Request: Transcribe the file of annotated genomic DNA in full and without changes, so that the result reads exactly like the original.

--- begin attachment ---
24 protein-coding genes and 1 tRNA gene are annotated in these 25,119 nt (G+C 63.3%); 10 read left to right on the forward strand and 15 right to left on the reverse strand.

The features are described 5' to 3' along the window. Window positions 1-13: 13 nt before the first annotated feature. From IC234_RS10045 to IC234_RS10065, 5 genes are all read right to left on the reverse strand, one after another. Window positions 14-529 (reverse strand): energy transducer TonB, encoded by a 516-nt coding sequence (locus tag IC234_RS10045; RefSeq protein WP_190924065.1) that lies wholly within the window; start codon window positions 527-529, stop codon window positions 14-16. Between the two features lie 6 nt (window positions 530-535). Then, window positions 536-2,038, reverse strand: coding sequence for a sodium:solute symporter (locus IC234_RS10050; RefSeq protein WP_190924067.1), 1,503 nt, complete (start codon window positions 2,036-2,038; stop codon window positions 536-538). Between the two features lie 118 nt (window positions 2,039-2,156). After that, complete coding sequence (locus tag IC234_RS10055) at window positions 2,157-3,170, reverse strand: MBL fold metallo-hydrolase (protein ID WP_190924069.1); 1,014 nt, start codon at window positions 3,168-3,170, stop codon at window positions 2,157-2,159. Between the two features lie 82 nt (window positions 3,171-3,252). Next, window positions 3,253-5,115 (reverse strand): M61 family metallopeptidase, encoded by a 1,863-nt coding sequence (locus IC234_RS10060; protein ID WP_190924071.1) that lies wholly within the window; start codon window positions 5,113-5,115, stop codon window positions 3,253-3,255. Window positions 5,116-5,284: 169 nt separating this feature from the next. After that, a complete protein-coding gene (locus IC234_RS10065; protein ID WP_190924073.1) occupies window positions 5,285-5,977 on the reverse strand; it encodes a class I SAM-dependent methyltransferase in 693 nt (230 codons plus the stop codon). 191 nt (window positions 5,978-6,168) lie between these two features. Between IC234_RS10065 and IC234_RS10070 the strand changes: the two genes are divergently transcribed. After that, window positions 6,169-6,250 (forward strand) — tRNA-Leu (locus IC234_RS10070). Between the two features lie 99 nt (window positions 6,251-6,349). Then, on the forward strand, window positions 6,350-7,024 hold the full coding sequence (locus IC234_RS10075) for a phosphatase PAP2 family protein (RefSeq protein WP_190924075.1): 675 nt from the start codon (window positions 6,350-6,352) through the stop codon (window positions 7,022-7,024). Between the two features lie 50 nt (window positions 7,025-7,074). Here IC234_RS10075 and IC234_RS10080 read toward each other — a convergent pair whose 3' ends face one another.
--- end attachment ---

24 protein-coding genes and 1 tRNA gene are annotated in these 25,119 nt (G+C 63.3%); 10 read left to right on the forward strand and 15 right to left on the reverse strand.

The features are described 5' to 3' along the window. Window positions 1-13: 13 nt before the first annotated feature. From IC234_RS10045 to IC234_RS10065, 5 genes are all read right to left on the reverse strand, one after another. Window positions 14-529 (reverse strand): energy transducer TonB, encoded by a 516-nt coding sequence (locus tag IC234_RS10045; RefSeq protein WP_190924065.1) that lies wholly within the window; start codon window positions 527-529, stop codon window positions 14-16. Between the two features lie 6 nt (window positions 530-535). Then, window positions 536-2,038, reverse strand: coding sequence for a sodium:solute symporter (locus IC234_RS10050; RefSeq protein WP_190924067.1), 1,503 nt, complete (start codon window positions 2,036-2,038; stop codon window positions 536-538). Between the two features lie 118 nt (window positions 2,039-2,156). After that, complete coding sequence (locus tag IC234_RS10055) at window positions 2,157-3,170, reverse strand: MBL fold metallo-hydrolase (protein ID WP_190924069.1); 1,014 nt, start codon at window positions 3,168-3,170, stop codon at window positions 2,157-2,159. Between the two features lie 82 nt (window positions 3,171-3,252). Next, window positions 3,253-5,115 (reverse strand): M61 family metallopeptidase, encoded by a 1,863-nt coding sequence (locus IC234_RS10060; protein ID WP_190924071.1) that lies wholly within the window; start codon window positions 5,113-5,115, stop codon window positions 3,253-3,255. Window positions 5,116-5,284: 169 nt separating this feature from the next. After that, a complete protein-coding gene (locus IC234_RS10065; protein ID WP_190924073.1) occupies window positions 5,285-5,977 on the reverse strand; it encodes a class I SAM-dependent methyltransferase in 693 nt (230 codons plus the stop codon). 191 nt (window positions 5,978-6,168) lie between these two features. Between IC234_RS10065 and IC234_RS10070 the strand changes: the two genes are divergently transcribed. After that, window positions 6,169-6,250 (forward strand) — tRNA-Leu (locus IC234_RS10070). Between the two features lie 99 nt (window positions 6,251-6,349). Then, on the forward strand, window positions 6,350-7,024 hold the full coding sequence (locus IC234_RS10075) for a phosphatase PAP2 family protein (RefSeq protein WP_190924075.1): 675 nt from the start codon (window positions 6,350-6,352) through the stop codon (window positions 7,022-7,024). Between the two features lie 50 nt (window positions 7,025-7,074). Here IC234_RS10075 and IC234_RS10080 read toward each other — a convergent pair whose 3' ends face one another.